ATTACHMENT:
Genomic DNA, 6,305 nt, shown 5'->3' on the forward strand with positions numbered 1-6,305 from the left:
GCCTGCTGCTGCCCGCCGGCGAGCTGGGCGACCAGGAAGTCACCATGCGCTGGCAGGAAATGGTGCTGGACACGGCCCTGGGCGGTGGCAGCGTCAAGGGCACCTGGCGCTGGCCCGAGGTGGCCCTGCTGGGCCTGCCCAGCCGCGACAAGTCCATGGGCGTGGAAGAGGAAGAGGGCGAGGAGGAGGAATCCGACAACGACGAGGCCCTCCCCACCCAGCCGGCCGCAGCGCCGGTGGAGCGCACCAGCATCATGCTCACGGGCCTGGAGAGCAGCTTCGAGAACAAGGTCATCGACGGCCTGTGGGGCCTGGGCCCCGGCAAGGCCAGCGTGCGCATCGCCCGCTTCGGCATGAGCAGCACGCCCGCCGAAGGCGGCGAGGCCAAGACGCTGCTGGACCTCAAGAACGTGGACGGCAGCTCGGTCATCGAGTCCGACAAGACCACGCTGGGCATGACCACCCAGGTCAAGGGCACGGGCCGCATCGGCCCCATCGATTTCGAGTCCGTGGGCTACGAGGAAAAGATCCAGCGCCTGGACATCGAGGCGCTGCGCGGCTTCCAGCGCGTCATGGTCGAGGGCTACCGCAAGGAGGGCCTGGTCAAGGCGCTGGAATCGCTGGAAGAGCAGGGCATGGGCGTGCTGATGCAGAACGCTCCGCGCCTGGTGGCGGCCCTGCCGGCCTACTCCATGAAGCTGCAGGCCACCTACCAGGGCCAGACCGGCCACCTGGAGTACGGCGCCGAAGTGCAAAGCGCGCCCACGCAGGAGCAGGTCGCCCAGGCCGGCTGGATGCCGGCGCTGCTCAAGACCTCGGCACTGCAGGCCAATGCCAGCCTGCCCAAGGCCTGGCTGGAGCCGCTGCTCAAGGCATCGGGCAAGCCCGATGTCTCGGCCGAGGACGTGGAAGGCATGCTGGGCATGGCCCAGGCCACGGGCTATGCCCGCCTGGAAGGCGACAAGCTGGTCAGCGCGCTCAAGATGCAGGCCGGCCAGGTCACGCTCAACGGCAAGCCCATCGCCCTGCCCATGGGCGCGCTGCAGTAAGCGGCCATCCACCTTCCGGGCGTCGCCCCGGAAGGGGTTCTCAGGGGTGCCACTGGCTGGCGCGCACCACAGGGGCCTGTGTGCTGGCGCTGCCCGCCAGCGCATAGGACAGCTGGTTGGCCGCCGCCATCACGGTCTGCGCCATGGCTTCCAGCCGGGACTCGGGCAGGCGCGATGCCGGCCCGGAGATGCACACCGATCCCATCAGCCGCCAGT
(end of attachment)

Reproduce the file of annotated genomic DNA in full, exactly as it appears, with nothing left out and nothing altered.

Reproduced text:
Genomic DNA, 6,305 nt, shown 5'->3' on the forward strand with positions numbered 1-6,305 from the left:
GCCTGCTGCTGCCCGCCGGCGAGCTGGGCGACCAGGAAGTCACCATGCGCTGGCAGGAAATGGTGCTGGACACGGCCCTGGGCGGTGGCAGCGTCAAGGGCACCTGGCGCTGGCCCGAGGTGGCCCTGCTGGGCCTGCCCAGCCGCGACAAGTCCATGGGCGTGGAAGAGGAAGAGGGCGAGGAGGAGGAATCCGACAACGACGAGGCCCTCCCCACCCAGCCGGCCGCAGCGCCGGTGGAGCGCACCAGCATCATGCTCACGGGCCTGGAGAGCAGCTTCGAGAACAAGGTCATCGACGGCCTGTGGGGCCTGGGCCCCGGCAAGGCCAGCGTGCGCATCGCCCGCTTCGGCATGAGCAGCACGCCCGCCGAAGGCGGCGAGGCCAAGACGCTGCTGGACCTCAAGAACGTGGACGGCAGCTCGGTCATCGAGTCCGACAAGACCACGCTGGGCATGACCACCCAGGTCAAGGGCACGGGCCGCATCGGCCCCATCGATTTCGAGTCCGTGGGCTACGAGGAAAAGATCCAGCGCCTGGACATCGAGGCGCTGCGCGGCTTCCAGCGCGTCATGGTCGAGGGCTACCGCAAGGAGGGCCTGGTCAAGGCGCTGGAATCGCTGGAAGAGCAGGGCATGGGCGTGCTGATGCAGAACGCTCCGCGCCTGGTGGCGGCCCTGCCGGCCTACTCCATGAAGCTGCAGGCCACCTACCAGGGCCAGACCGGCCACCTGGAGTACGGCGCCGAAGTGCAAAGCGCGCCCACGCAGGAGCAGGTCGCCCAGGCCGGCTGGATGCCGGCGCTGCTCAAGACCTCGGCACTGCAGGCCAATGCCAGCCTGCCCAAGGCCTGGCTGGAGCCGCTGCTCAAGGCATCGGGCAAGCCCGATGTCTCGGCCGAGGACGTGGAAGGCATGCTGGGCATGGCCCAGGCCACGGGCTATGCCCGCCTGGAAGGCGACAAGCTGGTCAGCGCGCTCAAGATGCAGGCCGGCCAGGTCACGCTCAACGGCAAGCCCATCGCCCTGCCCATGGGCGCGCTGCAGTAAGCGGCCATCCACCTTCCGGGCGTCGCCCCGGAAGGGGTTCTCAGGGGTGCCACTGGCTGGCGCGCACCACAGGGGCCTGTGTGCTGGCGCTGCCCGCCAGCGCATAGGACAGCTGGTTGGCCGCCGCCATCACGGTCTGCGCCATGGCTTCCAGCCGGGACTCGGGCAGGCGCGATGCCGGCCCGGAGATGCACACCGATCCCATCAGCCGCCAGT